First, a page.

Each week we scout Michigan's opponent. We’ll start with the basics, and then explore some relevant match-ups. For those that want to know more, we’ll sprinkle in a mixture of history, reflection, and philosophy for a comprehensive look.
#11/10 Michigan (6-0) vs. #23/19 Michigan State (4-1)
(W) Western MI 34-10
(W) Notre Dame 35-31
(W) Eastern MI 31-3
(W) San Diego State 28-7 (W) Minnesota 58-0
(W) at Northwestern 42-24
(W) Youngstown State 28-6
(W) Florida Atlantic 44-0
(L) at Notre Dame 13-31
(W) Central Michigan 45-7
(W) at Ohio State 10-3
MSU Players to Watch:
A three game winning streak doesn’t quite equate to Michigan’s nearly 40 year trend, but don’t tell that to Spartan fans who now feel everything is as it should be. Amongst the bravado and hyperbole from the Spartans and their fans however, there’s a twinge of unspoken nervousness from some that are wondering, “Could it be ending this quickly?”
Go back a year ago, when those that were thinking ahead, that if Spartans could win in Ann Arbor to make it three in a row, surely, with all the returning playmakers, winning four in a row in East Lansing would be a foregone conclusion. Even as early as August when fans of both sides started pouring down the schedule to identify who’s a win and who’s a loss, weren’t the Spartans an automatic W? Today it takes a great deal of thought and the opinion is no longer unanimous.
There were a few maize and blue supporters that foresaw Michigan being 6-0, but even fewer who saw that State would be 4-1 with their only loss coming not in Columbus, but in South Bend where Notre Dame fought off the demons of losing another dramatic game to the Wolverines.
State hasn’t been a disappointing team, but a different team that from what fans expected. The old Spartan teams that disintegrated after their first loss is no longer there or feared to reoccur. There’s nothing wrong with the defense. The absence of linebacker bell-cows Greg Jones and Eric Gordon hasn’t been missed. Those on that side of the ball are living up to and passing expectations. The offense is a different story.
There is a slight uneasiness about their offensive performance over the first five games; concerns that won’t be corrected.
The new offensive coordinator is being scrutinized. The running game hasn’t been as dominant. The passing game has gone from a generous and talented wealth of resources to essentially a pair of “go to” guys, with one a receiver and the other at tight end, and a starting quarterback that’s looking like a target of those searching for a scapegoat.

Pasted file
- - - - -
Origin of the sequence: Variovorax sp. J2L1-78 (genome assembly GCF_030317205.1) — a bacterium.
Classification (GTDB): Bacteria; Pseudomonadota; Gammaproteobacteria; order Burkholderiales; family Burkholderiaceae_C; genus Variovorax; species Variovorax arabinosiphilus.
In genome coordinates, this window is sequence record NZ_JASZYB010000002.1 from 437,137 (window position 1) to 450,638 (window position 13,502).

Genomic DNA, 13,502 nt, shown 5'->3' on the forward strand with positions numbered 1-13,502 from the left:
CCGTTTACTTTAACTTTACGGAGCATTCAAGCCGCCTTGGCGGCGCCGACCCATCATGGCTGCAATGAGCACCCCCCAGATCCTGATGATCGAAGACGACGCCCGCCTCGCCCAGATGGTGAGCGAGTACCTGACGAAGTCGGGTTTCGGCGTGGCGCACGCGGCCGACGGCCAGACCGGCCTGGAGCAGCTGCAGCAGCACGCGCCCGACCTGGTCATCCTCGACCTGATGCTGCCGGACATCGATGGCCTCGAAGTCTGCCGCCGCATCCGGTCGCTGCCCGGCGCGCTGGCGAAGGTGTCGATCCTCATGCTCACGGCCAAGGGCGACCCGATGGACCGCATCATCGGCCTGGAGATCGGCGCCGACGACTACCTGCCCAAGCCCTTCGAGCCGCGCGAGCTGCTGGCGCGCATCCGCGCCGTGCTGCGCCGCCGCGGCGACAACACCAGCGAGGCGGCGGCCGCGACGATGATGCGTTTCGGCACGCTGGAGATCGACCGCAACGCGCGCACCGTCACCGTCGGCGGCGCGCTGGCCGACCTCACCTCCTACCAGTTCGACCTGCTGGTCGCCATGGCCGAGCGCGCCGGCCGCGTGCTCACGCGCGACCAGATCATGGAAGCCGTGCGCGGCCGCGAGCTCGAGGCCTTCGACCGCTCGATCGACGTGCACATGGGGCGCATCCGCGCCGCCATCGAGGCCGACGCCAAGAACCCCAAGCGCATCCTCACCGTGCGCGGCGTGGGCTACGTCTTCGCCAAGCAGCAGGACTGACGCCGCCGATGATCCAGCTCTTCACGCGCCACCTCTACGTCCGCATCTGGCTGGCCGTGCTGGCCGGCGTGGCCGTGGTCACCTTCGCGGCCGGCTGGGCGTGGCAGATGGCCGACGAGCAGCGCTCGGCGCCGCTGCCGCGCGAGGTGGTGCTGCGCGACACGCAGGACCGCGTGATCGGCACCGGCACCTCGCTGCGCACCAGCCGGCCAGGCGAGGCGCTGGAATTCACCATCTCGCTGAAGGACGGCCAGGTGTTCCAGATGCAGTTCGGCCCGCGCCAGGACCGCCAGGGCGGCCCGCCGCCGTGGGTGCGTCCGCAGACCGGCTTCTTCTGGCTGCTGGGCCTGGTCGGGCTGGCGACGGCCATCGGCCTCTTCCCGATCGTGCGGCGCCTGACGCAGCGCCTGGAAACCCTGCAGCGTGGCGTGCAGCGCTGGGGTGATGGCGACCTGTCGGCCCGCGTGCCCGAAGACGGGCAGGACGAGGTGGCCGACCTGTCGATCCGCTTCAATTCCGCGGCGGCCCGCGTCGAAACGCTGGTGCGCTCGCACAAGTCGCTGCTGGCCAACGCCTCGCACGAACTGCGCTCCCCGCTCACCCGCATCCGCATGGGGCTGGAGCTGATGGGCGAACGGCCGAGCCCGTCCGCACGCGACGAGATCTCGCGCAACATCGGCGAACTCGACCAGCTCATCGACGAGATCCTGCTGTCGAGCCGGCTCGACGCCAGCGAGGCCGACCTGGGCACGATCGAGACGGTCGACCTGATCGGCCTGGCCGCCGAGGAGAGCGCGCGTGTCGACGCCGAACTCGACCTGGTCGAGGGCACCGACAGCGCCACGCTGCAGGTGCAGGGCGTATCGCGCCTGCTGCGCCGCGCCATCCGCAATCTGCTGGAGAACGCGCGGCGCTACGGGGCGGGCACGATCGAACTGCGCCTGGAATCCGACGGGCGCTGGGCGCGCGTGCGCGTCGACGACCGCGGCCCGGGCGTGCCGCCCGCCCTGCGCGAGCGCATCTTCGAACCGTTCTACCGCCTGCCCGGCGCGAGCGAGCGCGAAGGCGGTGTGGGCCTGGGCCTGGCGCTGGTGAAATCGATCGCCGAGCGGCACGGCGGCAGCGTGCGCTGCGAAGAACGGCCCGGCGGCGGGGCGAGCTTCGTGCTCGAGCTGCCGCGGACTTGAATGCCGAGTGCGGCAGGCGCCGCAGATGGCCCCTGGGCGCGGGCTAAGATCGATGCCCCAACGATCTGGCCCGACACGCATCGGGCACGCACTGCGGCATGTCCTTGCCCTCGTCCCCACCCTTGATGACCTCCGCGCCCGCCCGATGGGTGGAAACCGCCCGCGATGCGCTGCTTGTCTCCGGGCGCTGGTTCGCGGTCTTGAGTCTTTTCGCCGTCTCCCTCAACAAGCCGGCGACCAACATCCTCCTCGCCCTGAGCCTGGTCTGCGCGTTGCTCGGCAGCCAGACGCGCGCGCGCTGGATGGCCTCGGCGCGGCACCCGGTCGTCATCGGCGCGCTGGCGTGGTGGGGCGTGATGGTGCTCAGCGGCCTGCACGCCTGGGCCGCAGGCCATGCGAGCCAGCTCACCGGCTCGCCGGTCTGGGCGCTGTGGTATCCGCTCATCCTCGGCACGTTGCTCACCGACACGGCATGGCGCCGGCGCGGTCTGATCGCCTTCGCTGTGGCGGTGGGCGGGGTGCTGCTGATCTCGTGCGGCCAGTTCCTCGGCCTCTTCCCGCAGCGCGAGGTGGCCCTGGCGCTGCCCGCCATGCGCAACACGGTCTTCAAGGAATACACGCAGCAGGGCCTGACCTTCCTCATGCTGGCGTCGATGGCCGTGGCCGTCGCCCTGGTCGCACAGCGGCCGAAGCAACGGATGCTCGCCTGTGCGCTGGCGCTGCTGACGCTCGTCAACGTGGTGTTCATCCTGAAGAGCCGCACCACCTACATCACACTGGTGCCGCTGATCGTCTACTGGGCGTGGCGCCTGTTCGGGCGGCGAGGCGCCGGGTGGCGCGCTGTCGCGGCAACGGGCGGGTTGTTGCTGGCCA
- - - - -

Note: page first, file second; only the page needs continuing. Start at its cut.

Kirk Cousins (Sr. #8) is making his 3rd start against Michigan and could become the first Spartan QB to win three straight games over the Wolverines. He just passed the 7,000 yards career passing mark putting him 2nd on the all-time Spartan list. He’ll finish his career #1 or #2 in most of the passing categories. Yet there is some that want to take the air out of the balloon.
Through five games his completion percentage is 67.8% throwing for nearly 1200 yards with six touchdowns and four interceptions. It’s those interceptions however that have become a focal point in the loss to Notre Dame and against Ohio State won by the defense.
“I'm not concerned about Kirk at all in the effect of how he's playing the football game,” says MSU head coach Mark Dantonio. “He had great velocity on the ball. He was putting it right on the money. So I'm not concerned at all in that area.”
Nevertheless, the questions about Cousins ability to perform in big games, especially on the road have Dantonio on the defensive.
“There are so many things that a quarterback has to handle and has to deal with on a play in and play out situation throughout an entire football game, and let's face it, sometimes there's going to be mistakes. Everybody makes mistakes. But the mistakes that a quarterback makes, when there is a mistake, I think they get magnified because he is so paramount to the success of every single program, he is so essential in every single play.”
It reads very similar to when Lloyd Carr needed to defend and straighten the public’s perception of senior quarterback John Navarre in 2003.
What I would be concerned about is just people's mindset as you move forward, pressures that people are under playing in front of 105,000 people, national TV, all these things that a quarterback comes under.
“So those mistakes get magnified, much like the mistakes a head football coach may make gets magnified. All in all, he's doing an outstanding job, won 11 football games last year…I feel good about how he's playing. I think that naturally the quarterback I think sometimes gets a lot of praise. Sometimes maybe that's not all warranted; receiver makes a great catch, whatever. But I also think the reverse is true; sometimes the quarterback gets an awful lot of criticism. That's what I think.”
Cousins has at least half-dozen good targets to throw to and that doesn’t include the players in the backfield. There was a thought that the completions would be evenly dispersed, but instead Cousins has found a couple of favorites.
B.J. Cunningham (Sr. #3) leads the team in catches (38) and yards (582). Only A.J. Jenkins of Illinois has more. Cunningham is near last year’s totals and could conceivably finish his career with 3,000 yards. If his TD production can go up, he currently has two; he’ll be a First Team All-Conference selection.